Nearly due to their strange life cycles, shyness, metamorphoses,
toward Sargasso, across the Atlantic anguilla anguilla 
secretive in a way that seems deliberate and preordained 
their body like a willow leaf virtually transparent
like a gradually inflating balloon, in the same fields at night, 
glass eel delicacy.  Eel fisherman along the Oria
have other reasons to continue,  their body parts, coloring, and modern
behaviors, tetete tatata, and in fact  Tisquantum with his armful of eels,
kindly, with no apparent logic,  while to the eel, death seemed relative. 
It adapts to conditions of the journey  allowing for a quantum of optimism.
excerpts from The Book of Eels by Patrik Svensson, English translation copy by Agnes Broomé, published by Harper Collins 2020
 p.2 "when at last it reaches Europe, it undergoes its first metamorphosis."  "Eels have turned out to be not only uncommonly difficult to observe"  p.v from poem "A Lough Neagh Sequence" by Seamus Heaney - "Later in the same fields / He stood at night when eels / Moved through the grass like hatched fears"  p.3 Frail and seemingly defenseless, considered a delicacy by, amongst other people, the Basques."  p.91 "...other reasons to continue with their trade. They simply don't want to stop... this was precisely what their ancestors did before them and because this particular way of fishing for eel is... what makes them who they are."  p.16 "how they lived and procreated, what they ate, their behaviors. Modern zoology grew out of the Historia Animalium; it remained a standard work ..."  p.104 "Tisquantum had taught the pilgrims how to catch eels and where to find them."  p.33 "It continued to move for minutes without a head."  p. 5 "the silver eels wander back into the Atlantic and set off toward the Sargasso Sea"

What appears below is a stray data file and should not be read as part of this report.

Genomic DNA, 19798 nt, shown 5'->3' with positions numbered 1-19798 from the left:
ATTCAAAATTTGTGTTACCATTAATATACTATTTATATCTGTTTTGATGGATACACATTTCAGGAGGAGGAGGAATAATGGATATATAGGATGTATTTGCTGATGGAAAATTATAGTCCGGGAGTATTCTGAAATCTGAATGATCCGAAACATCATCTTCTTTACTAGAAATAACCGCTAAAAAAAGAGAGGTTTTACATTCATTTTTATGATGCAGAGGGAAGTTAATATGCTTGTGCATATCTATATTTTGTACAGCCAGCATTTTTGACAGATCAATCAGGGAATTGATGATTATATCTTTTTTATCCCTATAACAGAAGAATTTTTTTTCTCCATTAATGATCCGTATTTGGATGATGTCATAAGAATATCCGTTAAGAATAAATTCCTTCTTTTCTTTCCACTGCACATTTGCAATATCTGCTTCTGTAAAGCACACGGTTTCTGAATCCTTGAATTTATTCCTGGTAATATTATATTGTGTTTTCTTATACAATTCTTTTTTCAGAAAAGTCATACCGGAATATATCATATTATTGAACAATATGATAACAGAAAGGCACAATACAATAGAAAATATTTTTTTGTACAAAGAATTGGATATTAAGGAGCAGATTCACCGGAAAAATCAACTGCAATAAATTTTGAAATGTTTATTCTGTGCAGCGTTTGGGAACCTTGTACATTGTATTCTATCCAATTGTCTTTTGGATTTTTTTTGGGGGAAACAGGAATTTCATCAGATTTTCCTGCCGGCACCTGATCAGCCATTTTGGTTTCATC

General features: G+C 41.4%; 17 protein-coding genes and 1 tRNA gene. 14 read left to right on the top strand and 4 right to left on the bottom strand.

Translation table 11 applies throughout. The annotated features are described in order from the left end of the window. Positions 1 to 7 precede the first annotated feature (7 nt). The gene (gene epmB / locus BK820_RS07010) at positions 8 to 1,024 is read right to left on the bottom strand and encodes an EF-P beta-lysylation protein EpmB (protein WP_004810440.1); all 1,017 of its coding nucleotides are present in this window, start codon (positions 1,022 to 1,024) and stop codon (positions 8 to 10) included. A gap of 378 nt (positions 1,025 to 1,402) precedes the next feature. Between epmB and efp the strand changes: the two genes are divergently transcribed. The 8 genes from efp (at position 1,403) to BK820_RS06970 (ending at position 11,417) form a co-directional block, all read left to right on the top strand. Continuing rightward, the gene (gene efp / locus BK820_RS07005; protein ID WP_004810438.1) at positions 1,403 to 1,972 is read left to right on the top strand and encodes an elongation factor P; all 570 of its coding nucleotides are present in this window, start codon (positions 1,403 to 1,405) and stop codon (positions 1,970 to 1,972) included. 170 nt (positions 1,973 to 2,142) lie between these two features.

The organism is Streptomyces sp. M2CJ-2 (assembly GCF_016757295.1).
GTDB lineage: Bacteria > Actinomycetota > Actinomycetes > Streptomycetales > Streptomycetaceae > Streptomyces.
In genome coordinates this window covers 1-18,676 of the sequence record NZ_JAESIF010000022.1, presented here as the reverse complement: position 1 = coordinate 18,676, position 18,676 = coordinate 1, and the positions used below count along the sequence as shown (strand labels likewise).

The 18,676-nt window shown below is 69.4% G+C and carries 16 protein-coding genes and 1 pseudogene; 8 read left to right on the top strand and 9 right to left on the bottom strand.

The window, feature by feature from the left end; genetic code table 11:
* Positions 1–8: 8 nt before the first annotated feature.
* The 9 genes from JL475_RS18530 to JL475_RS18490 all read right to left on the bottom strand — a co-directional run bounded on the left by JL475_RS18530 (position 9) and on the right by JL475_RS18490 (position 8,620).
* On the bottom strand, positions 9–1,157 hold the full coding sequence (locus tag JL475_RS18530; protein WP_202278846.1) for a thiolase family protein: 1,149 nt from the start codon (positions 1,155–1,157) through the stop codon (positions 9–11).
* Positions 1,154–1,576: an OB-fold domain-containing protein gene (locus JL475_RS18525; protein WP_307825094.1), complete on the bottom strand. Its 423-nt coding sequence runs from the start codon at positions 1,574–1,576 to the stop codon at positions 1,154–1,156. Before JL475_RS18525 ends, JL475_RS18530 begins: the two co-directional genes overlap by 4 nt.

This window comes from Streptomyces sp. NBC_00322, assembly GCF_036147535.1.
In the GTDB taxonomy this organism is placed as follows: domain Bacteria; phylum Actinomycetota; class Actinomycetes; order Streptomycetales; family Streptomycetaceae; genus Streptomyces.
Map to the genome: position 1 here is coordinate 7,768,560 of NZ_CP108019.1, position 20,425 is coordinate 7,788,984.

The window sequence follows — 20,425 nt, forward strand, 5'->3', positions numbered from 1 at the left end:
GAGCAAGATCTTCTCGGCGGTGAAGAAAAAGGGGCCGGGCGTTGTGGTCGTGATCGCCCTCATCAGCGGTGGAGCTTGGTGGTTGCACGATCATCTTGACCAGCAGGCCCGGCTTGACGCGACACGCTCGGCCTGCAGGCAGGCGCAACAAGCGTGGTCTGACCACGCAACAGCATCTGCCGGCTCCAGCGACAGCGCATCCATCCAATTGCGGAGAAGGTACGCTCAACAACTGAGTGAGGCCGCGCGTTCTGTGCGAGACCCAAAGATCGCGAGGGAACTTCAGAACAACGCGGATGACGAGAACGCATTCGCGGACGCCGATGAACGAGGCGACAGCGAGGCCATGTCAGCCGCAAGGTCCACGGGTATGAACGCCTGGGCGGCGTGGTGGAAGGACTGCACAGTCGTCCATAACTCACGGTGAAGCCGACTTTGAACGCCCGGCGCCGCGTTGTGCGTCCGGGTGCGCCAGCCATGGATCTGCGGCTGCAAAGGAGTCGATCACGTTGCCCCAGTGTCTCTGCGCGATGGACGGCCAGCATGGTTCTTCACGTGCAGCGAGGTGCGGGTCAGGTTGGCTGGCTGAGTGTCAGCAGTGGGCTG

I have been using this postcard as my straight edge to underline ideas and gems in the text.
a photo of The Book of Eels, open to page 3, with a postcard that displays a woman, an artist, needling with wool while sitting in a tree in downtown Boise, Idaho, with a txapela on her head masking her face, Basque flags displayed on the street poles behind her. This postcard is from MING Studios and promotes the exhibition Irutzen Har Nuzu - I Am Making Wool.
a photo of the front cover of The Book of Eels, Our Enduring Fascination with the Most Mysterious Creature in the Natural World, promoted as "Captivating" by Wall Street Journal in text printed on the cover and as 100 Notable Books 2020 by The New York Times on a round yellow sticker in the upper right corner; in the lower left, my hand holding the book.